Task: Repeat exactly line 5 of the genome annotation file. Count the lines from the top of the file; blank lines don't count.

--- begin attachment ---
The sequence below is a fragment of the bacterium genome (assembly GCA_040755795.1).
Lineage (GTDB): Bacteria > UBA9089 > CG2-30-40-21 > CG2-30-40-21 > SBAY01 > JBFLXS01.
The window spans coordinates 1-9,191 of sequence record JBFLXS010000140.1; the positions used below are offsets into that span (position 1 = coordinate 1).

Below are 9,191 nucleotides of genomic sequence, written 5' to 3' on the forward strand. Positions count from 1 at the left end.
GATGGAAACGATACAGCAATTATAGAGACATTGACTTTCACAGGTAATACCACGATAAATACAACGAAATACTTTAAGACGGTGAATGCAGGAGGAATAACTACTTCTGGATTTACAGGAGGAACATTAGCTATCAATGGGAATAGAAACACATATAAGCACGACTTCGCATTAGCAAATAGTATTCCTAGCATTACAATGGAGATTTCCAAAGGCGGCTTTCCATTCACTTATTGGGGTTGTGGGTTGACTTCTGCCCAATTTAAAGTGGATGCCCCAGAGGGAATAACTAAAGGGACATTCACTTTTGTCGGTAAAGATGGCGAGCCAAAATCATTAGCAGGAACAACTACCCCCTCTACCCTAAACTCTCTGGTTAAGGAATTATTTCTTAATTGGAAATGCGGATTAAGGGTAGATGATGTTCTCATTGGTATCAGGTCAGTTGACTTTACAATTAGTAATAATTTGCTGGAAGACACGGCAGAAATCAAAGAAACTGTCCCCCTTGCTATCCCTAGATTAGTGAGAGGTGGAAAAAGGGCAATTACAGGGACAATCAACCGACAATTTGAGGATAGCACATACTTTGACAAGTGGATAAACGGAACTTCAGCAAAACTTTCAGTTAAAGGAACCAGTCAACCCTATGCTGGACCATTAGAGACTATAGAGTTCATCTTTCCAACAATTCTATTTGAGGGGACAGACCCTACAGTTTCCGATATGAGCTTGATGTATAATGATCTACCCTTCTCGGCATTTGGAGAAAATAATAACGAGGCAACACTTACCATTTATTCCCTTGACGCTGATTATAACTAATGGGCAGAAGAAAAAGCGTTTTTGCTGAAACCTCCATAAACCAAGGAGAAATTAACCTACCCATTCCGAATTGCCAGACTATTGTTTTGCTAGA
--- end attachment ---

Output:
GATGGAAACGATACAGCAATTATAGAGACATTGACTTTCACAGGTAATACCACGATAAATACAACGAAATACTTTAAGACGGTGAATGCAGGAGGAATAACTACTTCTGGATTTACAGGAGGAACATTAGCTATCAATGGGAATAGAAACACATATAAGCACGACTTCGCATTAGCAAATAGTATTCCTAGCATTACAATGGAGATTTCCAAAGGCGGCTTTCCATTCACTTATTGGGGTTGTGGGTTGACTTCTGCCCAATTTAAAGTGGATGCCCCAGAGGGAATAACTAAAGGGACATTCACTTTTGTCGGTAAAGATGGCGAGCCAAAATCATTAGCAGGAACAACTACCCCCTCTACCCTAAACTCTCTGGTTAAGGAATTATTTCTTAATTGGAAATGCGGATTAAGGGTAGATGATGTTCTCATTGGTATCAGGTCAGTTGACTTTACAATTAGTAATAATTTGCTGGAAGACACGGCAGAAATCAAAGAAACTGTCCCCCTTGCTATCCCTAGATTAGTGAGAGGTGGAAAAAGGGCAATTACAGGGACAATCAACCGACAATTTGAGGATAGCACATACTTTGACAAGTGGATAAACGGAACTTCAGCAAAACTTTCAGTTAAAGGAACCAGTCAACCCTATGCTGGACCATTAGAGACTATAGAGTTCATCTTTCCAACAATTCTATTTGAGGGGACAGACCCTACAGTTTCCGATATGAGCTTGATGTATAATGATCTACCCTTCTCGGCATTTGGAGAAAATAATAACGAGGCAACACTTACCATTTATTCCCTTGACGCTGATTATAACTAATGGGCAGAAGAAAAAGCGTTTTTGCTGAAACCTCCATAAACCAAGGAGAAATTAACCTACCCATTCCGAATTGCCAGACTATTGTTTTGCTAGA